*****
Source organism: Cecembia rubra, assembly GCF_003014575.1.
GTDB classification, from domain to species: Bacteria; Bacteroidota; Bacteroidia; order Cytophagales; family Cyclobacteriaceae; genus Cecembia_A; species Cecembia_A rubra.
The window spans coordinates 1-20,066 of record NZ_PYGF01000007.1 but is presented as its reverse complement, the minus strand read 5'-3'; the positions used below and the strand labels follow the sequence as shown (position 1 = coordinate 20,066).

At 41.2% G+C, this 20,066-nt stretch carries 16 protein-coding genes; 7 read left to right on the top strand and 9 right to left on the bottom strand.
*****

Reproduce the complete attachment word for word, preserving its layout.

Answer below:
Source organism: Cecembia rubra, assembly GCF_003014575.1.
GTDB classification, from domain to species: Bacteria; Bacteroidota; Bacteroidia; order Cytophagales; family Cyclobacteriaceae; genus Cecembia_A; species Cecembia_A rubra.
The window spans coordinates 1-20,066 of record NZ_PYGF01000007.1 but is presented as its reverse complement, the minus strand read 5'-3'; the positions used below and the strand labels follow the sequence as shown (position 1 = coordinate 20,066).

At 41.2% G+C, this 20,066-nt stretch carries 16 protein-coding genes; 7 read left to right on the top strand and 9 right to left on the bottom strand.